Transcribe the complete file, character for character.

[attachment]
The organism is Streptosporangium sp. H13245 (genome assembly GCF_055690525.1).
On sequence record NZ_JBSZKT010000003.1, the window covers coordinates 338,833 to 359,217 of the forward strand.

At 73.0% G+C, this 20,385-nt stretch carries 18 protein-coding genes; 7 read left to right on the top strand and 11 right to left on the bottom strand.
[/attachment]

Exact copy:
The organism is Streptosporangium sp. H13245 (genome assembly GCF_055690525.1).
On sequence record NZ_JBSZKT010000003.1, the window covers coordinates 338,833 to 359,217 of the forward strand.

At 73.0% G+C, this 20,385-nt stretch carries 18 protein-coding genes; 7 read left to right on the top strand and 11 right to left on the bottom strand.